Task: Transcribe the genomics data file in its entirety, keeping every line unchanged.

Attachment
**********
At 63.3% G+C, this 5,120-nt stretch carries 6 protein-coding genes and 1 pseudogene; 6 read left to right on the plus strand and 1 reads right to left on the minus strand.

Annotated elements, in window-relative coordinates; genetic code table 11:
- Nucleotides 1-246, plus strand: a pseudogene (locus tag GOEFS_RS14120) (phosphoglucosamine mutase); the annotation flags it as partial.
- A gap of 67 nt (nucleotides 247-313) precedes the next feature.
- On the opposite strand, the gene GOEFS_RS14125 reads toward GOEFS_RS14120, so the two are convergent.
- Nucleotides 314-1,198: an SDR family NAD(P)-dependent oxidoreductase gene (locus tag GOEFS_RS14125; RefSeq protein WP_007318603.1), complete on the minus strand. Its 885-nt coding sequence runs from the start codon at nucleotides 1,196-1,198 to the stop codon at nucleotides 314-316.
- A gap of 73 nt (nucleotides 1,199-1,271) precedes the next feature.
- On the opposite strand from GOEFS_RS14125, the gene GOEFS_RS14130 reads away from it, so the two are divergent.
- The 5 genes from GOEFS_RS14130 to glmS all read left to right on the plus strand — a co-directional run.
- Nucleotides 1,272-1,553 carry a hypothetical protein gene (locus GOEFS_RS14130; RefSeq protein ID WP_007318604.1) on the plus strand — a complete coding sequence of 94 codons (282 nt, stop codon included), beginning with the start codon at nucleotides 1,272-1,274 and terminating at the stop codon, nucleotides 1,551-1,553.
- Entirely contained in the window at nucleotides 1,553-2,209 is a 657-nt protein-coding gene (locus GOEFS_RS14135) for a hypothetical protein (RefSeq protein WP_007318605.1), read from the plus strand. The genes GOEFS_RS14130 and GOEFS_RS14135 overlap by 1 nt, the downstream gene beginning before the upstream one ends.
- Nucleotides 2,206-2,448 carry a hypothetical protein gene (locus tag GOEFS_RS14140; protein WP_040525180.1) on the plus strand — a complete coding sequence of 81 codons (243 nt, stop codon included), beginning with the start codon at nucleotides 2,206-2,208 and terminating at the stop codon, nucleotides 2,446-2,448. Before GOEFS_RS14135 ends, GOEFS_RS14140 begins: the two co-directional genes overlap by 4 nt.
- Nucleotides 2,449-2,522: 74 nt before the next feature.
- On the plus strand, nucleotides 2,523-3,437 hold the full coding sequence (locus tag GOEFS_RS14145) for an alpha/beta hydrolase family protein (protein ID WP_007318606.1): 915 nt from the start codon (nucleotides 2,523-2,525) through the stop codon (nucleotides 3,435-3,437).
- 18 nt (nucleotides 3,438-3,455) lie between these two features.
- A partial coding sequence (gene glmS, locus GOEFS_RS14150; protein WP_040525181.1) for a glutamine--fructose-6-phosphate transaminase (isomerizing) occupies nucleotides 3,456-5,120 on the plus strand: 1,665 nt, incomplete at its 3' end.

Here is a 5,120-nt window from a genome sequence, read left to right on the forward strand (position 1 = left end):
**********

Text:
At 63.3% G+C, this 5,120-nt stretch carries 6 protein-coding genes and 1 pseudogene; 6 read left to right on the plus strand and 1 reads right to left on the minus strand.

Annotated elements, in window-relative coordinates; genetic code table 11:
- Nucleotides 1-246, plus strand: a pseudogene (locus tag GOEFS_RS14120) (phosphoglucosamine mutase); the annotation flags it as partial.
- A gap of 67 nt (nucleotides 247-313) precedes the next feature.
- On the opposite strand, the gene GOEFS_RS14125 reads toward GOEFS_RS14120, so the two are convergent.
- Nucleotides 314-1,198: an SDR family NAD(P)-dependent oxidoreductase gene (locus tag GOEFS_RS14125; RefSeq protein WP_007318603.1), complete on the minus strand. Its 885-nt coding sequence runs from the start codon at nucleotides 1,196-1,198 to the stop codon at nucleotides 314-316.
- A gap of 73 nt (nucleotides 1,199-1,271) precedes the next feature.
- On the opposite strand from GOEFS_RS14125, the gene GOEFS_RS14130 reads away from it, so the two are divergent.
- The 5 genes from GOEFS_RS14130 to glmS all read left to right on the plus strand — a co-directional run.
- Nucleotides 1,272-1,553 carry a hypothetical protein gene (locus GOEFS_RS14130; RefSeq protein ID WP_007318604.1) on the plus strand — a complete coding sequence of 94 codons (282 nt, stop codon included), beginning with the start codon at nucleotides 1,272-1,274 and terminating at the stop codon, nucleotides 1,551-1,553.
- Entirely contained in the window at nucleotides 1,553-2,209 is a 657-nt protein-coding gene (locus GOEFS_RS14135) for a hypothetical protein (RefSeq protein WP_007318605.1), read from the plus strand. The genes GOEFS_RS14130 and GOEFS_RS14135 overlap by 1 nt, the downstream gene beginning before the upstream one ends.
- Nucleotides 2,206-2,448 carry a hypothetical protein gene (locus tag GOEFS_RS14140; protein WP_040525180.1) on the plus strand — a complete coding sequence of 81 codons (243 nt, stop codon included), beginning with the start codon at nucleotides 2,206-2,208 and terminating at the stop codon, nucleotides 2,446-2,448. Before GOEFS_RS14135 ends, GOEFS_RS14140 begins: the two co-directional genes overlap by 4 nt.
- Nucleotides 2,449-2,522: 74 nt before the next feature.
- On the plus strand, nucleotides 2,523-3,437 hold the full coding sequence (locus tag GOEFS_RS14145) for an alpha/beta hydrolase family protein (protein ID WP_007318606.1): 915 nt from the start codon (nucleotides 2,523-2,525) through the stop codon (nucleotides 3,435-3,437).
- 18 nt (nucleotides 3,438-3,455) lie between these two features.
- A partial coding sequence (gene glmS, locus GOEFS_RS14150; protein WP_040525181.1) for a glutamine--fructose-6-phosphate transaminase (isomerizing) occupies nucleotides 3,456-5,120 on the plus strand: 1,665 nt, incomplete at its 3' end.

Here is a 5,120-nt window from a genome sequence, read left to right on the forward strand (position 1 = left end):